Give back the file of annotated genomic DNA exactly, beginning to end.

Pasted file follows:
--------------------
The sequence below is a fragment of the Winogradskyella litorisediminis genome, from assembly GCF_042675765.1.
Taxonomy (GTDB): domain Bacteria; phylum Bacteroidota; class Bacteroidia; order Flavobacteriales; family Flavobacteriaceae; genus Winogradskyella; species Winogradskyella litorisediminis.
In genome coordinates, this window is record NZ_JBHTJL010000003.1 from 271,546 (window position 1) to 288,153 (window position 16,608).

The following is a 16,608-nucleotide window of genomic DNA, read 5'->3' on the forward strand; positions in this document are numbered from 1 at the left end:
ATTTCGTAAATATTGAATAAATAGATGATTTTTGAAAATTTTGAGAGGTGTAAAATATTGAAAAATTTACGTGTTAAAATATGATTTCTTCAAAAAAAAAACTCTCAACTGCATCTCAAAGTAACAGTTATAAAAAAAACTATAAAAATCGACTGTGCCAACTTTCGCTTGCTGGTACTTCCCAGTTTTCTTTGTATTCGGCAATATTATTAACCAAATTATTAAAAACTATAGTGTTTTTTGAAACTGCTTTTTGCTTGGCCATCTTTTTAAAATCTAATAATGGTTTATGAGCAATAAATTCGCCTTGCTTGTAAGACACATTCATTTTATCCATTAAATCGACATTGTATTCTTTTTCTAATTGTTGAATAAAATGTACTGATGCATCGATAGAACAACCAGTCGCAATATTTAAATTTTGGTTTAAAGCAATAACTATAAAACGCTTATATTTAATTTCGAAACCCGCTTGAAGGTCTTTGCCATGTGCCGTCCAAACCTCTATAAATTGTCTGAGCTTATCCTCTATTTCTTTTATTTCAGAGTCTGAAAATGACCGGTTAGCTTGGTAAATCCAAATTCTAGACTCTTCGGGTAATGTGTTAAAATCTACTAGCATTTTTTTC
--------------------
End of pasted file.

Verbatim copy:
The sequence below is a fragment of the Winogradskyella litorisediminis genome, from assembly GCF_042675765.1.
Taxonomy (GTDB): domain Bacteria; phylum Bacteroidota; class Bacteroidia; order Flavobacteriales; family Flavobacteriaceae; genus Winogradskyella; species Winogradskyella litorisediminis.
In genome coordinates, this window is record NZ_JBHTJL010000003.1 from 271,546 (window position 1) to 288,153 (window position 16,608).

The following is a 16,608-nucleotide window of genomic DNA, read 5'->3' on the forward strand; positions in this document are numbered from 1 at the left end:
ATTTCGTAAATATTGAATAAATAGATGATTTTTGAAAATTTTGAGAGGTGTAAAATATTGAAAAATTTACGTGTTAAAATATGATTTCTTCAAAAAAAAAACTCTCAACTGCATCTCAAAGTAACAGTTATAAAAAAAACTATAAAAATCGACTGTGCCAACTTTCGCTTGCTGGTACTTCCCAGTTTTCTTTGTATTCGGCAATATTATTAACCAAATTATTAAAAACTATAGTGTTTTTTGAAACTGCTTTTTGCTTGGCCATCTTTTTAAAATCTAATAATGGTTTATGAGCAATAAATTCGCCTTGCTTGTAAGACACATTCATTTTATCCATTAAATCGACATTGTATTCTTTTTCTAATTGTTGAATAAAATGTACTGATGCATCGATAGAACAACCAGTCGCAATATTTAAATTTTGGTTTAAAGCAATAACTATAAAACGCTTATATTTAATTTCGAAACCCGCTTGAAGGTCTTTGCCATGTGCCGTCCAAACCTCTATAAATTGTCTGAGCTTATCCTCTATTTCTTTTATTTCAGAGTCTGAAAATGACCGGTTAGCTTGGTAAATCCAAATTCTAGACTCTTCGGGTAATGTGTTAAAATCTACTAGCATTTTTTTC